This past fortnight the class has been working on newspaper reports using ‘Talk for Writing’ techniques as part of the More than Mods and Rockers topic. They spent the first week orally learning a report about Apollo 11, writing text maps and getting the feel of the text. This past week they have created a toolkit, boxed up the report and then wrote it in full, complete with polishing and publishing.
This is one example: Cerys (Year 5)
Apollo 13 is back from space.
Yesterday, 17th April 1970, a date that will spend every second in the dates of history’s diary book, the three heroic astronauts of Apollo 13 returned home. These fortunate astronauts of American descent were called James A. Lovell, John L. “Jack” Swigert and as a last minute replacement Fred W. Halse. The take-off took place in Kennedy Space Centre, Florida, with mission control watching over them in Houston. They attempted to go to the moon but unfortunately they didn’t due to a fault on board their ship. They splashed down yesterday in the Pacific Ocean. Fortunately, no one was hurt.
Apollo 13 had its launch in Kennedy Space Centre on April 11th and everything went absolutely within its scheme. All of a sudden, an unexpected explosion punctured the peace of space and delivered pandemonium throughout the electrical structure of their space craft. Immediately strategies were experimented with to mend the error. It was perceived that the oxygen tank had been ruptured and over-heated the circuits. Their lives were now dangling by a thread.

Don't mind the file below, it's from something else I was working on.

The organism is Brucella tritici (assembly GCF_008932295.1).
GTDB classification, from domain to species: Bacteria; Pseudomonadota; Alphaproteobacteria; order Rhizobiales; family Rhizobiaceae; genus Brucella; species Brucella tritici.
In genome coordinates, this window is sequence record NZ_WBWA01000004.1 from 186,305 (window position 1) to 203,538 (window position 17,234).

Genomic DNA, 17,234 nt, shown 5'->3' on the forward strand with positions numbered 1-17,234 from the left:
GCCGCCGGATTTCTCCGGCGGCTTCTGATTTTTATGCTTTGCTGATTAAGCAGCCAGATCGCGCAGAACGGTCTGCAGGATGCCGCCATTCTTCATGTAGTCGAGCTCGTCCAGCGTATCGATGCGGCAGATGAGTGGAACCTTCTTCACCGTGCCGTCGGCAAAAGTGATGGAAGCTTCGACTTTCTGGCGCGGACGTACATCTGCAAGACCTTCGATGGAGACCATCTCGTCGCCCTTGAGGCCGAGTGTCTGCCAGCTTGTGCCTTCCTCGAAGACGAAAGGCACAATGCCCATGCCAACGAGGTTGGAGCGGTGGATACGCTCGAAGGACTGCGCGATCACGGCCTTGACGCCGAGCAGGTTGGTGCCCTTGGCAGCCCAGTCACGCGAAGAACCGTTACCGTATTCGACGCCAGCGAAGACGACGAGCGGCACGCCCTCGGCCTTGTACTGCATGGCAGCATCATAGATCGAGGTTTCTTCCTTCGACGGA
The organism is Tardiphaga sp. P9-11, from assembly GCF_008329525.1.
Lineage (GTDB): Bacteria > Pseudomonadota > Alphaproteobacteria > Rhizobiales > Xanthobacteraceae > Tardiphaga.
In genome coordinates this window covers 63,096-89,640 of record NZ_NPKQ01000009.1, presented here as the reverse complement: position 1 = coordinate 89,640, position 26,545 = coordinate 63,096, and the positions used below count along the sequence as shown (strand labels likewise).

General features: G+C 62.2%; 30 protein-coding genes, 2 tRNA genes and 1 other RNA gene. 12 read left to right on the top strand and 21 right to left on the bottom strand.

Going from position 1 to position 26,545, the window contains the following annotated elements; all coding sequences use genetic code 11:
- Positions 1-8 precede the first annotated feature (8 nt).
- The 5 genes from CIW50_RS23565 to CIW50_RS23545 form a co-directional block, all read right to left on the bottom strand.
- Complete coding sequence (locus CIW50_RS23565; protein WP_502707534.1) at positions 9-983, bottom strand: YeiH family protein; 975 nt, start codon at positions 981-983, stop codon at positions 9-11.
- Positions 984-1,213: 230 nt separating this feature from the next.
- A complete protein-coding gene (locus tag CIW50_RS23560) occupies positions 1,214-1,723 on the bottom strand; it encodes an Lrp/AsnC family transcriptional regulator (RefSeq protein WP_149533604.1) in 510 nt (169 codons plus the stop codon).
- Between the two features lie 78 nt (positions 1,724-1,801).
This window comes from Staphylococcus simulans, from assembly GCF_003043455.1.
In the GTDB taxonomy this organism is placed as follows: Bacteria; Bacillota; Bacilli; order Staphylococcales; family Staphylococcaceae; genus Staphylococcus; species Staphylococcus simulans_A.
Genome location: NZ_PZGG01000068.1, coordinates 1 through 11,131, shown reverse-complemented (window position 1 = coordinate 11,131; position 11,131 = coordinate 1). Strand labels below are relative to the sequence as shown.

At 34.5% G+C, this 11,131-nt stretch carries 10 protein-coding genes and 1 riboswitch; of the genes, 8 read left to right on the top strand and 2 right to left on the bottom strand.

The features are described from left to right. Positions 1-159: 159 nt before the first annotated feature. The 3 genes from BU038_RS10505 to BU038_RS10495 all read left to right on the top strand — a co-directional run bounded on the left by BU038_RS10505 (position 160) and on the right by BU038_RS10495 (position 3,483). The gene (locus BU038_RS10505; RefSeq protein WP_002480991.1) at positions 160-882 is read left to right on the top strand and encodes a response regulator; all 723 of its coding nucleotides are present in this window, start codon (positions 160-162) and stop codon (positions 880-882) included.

Scientific professionals experimented and probed into various tactics of solving the dilemmas on board Apollo 13. The astronauts had to pursue asylum in the lunar module. Finally the phenomenal gurus at mission control ameliorated the C02 scrubbers from the command module and into the lunar module. They were now able to come home. They flew through the friction scorching, fiercely burning hot atmosphere and splash landed in the Pacific Ocean. The USS Iwo Jima was on hand to retrieve them.
Upon being regained by the adventurous heroes on board the USS Iwo Jima, mission control emotionally chuckled, “We show you on the screen. You’re looking great!”
Eventually the rollercoaster like journey was over. All three men who had left planet Earth had returned home harmlessly. Will anyone daring enough join NASA in attempt to return to the moon again? Who knows!